When patients die during or after an aspiration event, it’s often because of the exposure to airway contaminants, not hypoxia. The risk of death increases with the volume of fluid inhaled. This is why diligent, intelligent suction can prove life-saving, especially in someone with limited mobility who is actively aspirating or vomiting. The right suction device quickly clears airway obstructions with a high rate of flow and powerful suction.
But the right device alone isn’t enough. Technique is everything. A novel technique pioneered by anesthesiologist Jim DuCanto is already saving lives. Suction-assisted laryngoscopy and airway decontamination (SALAD) decreases morbidity and mortality. Here are five reasons to use this technique to clear an airway obstruction.
The SALAD technique requires the use of a quality suction machine that can provide continuous suction at a reliable flow rate. For help purchasing your next suction device, download our free guide, The Ultimate Guide to Purchasing a Portable Emergency Suction Device.
It’s Easy to Learn and Remember
The technique itself is not difficult, though like all airway management protocols, it requires practice. For a brief overview of the technique, see here.
Aspiration events can happen at a moment’s notice, and may occur in the field, in the hospital, or in the midst of a massive casualty event. Remembering complex airway obstruction management techniques is not easy in high-stress scenarios, but everyone can remember “vomit SALAD.”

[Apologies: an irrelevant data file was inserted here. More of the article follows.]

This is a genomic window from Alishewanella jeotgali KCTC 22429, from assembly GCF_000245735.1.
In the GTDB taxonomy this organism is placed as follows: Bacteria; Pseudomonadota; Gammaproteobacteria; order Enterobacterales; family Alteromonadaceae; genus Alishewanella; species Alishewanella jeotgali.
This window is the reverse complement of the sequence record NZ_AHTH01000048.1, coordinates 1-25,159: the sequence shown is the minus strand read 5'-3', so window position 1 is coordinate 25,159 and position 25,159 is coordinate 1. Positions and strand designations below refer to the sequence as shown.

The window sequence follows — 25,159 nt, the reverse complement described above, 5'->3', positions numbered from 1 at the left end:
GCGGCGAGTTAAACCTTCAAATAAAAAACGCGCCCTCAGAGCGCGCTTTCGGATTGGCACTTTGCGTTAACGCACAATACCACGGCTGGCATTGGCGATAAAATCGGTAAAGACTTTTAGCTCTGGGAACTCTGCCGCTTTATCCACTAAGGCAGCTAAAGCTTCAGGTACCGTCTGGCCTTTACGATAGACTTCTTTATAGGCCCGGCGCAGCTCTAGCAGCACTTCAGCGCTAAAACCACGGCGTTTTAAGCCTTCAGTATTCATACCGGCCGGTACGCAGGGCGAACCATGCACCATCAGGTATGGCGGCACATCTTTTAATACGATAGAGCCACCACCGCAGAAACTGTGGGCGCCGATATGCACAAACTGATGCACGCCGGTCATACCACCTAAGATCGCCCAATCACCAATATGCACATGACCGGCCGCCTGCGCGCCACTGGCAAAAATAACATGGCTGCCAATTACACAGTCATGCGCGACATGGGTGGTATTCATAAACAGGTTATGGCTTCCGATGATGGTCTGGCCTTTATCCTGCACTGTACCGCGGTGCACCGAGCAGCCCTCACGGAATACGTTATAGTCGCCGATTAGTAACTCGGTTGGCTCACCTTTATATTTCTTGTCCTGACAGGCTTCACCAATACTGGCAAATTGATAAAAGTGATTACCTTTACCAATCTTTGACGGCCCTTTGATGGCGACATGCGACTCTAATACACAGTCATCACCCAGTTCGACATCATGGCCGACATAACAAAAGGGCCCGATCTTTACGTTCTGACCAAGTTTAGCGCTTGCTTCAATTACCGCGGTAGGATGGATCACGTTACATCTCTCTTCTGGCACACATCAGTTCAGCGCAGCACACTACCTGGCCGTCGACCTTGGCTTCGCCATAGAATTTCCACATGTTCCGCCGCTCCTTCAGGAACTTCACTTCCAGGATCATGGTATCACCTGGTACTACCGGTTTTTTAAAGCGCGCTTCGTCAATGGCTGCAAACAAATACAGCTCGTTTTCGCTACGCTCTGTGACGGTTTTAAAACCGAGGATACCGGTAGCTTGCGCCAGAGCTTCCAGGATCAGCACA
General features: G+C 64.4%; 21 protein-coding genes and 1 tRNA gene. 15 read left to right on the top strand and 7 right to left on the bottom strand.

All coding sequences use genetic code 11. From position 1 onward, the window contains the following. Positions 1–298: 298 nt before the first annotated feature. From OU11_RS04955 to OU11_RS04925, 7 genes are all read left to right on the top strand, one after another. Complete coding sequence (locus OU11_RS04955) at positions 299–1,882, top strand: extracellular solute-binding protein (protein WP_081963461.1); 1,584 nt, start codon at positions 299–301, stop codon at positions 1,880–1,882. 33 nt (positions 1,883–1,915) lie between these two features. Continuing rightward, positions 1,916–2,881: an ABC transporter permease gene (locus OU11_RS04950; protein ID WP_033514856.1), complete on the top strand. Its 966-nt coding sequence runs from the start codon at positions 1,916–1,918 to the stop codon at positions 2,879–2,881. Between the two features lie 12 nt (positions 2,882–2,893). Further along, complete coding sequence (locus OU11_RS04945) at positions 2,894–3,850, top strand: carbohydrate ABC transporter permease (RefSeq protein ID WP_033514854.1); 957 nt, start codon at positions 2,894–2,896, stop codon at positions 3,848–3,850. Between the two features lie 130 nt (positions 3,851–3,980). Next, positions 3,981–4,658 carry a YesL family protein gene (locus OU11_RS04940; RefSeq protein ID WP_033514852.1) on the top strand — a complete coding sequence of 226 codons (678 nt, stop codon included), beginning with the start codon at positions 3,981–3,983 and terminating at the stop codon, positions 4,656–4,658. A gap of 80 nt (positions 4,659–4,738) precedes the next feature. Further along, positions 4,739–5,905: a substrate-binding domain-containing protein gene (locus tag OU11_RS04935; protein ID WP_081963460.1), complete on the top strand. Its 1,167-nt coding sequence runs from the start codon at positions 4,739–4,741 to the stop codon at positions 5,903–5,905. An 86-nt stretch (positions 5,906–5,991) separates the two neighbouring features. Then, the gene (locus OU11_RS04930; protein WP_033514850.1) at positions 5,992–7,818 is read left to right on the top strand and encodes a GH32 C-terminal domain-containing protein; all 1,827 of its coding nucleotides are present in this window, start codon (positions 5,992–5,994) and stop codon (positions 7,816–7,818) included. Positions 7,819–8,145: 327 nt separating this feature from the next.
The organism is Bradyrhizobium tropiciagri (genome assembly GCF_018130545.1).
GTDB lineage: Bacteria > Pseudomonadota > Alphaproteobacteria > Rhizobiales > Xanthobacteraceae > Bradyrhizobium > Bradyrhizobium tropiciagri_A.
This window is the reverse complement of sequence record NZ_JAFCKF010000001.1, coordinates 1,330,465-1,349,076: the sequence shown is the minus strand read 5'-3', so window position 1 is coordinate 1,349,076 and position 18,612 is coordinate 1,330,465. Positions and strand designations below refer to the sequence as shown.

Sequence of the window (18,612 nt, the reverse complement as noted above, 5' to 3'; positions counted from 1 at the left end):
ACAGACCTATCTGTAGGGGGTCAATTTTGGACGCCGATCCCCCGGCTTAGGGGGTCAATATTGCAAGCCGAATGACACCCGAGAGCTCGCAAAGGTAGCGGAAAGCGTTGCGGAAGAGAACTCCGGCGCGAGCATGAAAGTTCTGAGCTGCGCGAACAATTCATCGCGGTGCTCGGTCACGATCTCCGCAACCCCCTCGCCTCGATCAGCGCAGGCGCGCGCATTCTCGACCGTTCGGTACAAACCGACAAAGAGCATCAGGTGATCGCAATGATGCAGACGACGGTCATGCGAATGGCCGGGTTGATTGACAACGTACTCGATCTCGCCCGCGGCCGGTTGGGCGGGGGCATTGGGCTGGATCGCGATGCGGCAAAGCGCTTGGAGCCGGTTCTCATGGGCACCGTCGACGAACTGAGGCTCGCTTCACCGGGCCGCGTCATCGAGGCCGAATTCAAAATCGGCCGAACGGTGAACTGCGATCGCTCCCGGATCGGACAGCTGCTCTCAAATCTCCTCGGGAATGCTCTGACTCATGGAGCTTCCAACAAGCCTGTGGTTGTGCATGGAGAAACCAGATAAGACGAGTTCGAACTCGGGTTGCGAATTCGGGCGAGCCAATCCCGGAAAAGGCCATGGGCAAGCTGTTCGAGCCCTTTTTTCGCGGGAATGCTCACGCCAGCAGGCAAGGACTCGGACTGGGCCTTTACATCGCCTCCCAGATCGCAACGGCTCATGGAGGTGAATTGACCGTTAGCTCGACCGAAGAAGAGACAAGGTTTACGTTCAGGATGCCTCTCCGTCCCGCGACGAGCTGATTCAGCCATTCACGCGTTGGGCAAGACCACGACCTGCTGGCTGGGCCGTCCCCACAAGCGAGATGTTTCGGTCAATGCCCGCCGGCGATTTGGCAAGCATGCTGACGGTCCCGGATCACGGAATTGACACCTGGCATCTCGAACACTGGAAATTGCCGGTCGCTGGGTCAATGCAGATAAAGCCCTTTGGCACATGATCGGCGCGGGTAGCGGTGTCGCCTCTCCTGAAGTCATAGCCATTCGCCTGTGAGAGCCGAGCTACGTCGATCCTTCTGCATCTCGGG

It Reduces or Prevents Airway Contamination
Hypoxia due to choking is just the immediate risk of airway obstruction. Aspiration often involves contaminants in people who are already sick. This presents a significant risk of infection, airway injury, pneumonia, inflammation, and death. One recent study found a 30-day mortality rate of 21 percent, and a 38 percent rate of intensive care unit (ICU) admission.
Continuous suction using the SALAD method greatly reduces the risk of serious complications. Particularly in elderly and immunocompromised populations, this can be life-saving.
It Works With a Wide Range of Suction Devices
SALAD requires a rigid suction catheter, but can be used with a wide range of suction machines. The SSCOR DuCanto catheter, named for the developer of the SALAD technique, is an ideal choice. It’s also compatible with an array of suction machines, which makes it a viable option for all EMS departments, rescue agencies, and hospitals.
It’s Easy to Simulate
Aspiration events can be chaotic. Family members may panic. The patient may be uncooperative or terrified. And the event that precipitated the aspiration may be unclear. Practicing aspiration prevention and management techniques is critical to their success. Drills work best in realistic simulations, and SALAD is easy to simulate. A 2017 study found that a simple modification to a difficult-airway mannequin head could make it easy to simulate aspiration and master the SALAD technique.
Airway management isn’t something providers can learn from textbooks alone. They must be able to practice—and the more practice, the better. Therefore, easy simulations may ultimately produce better outcomes.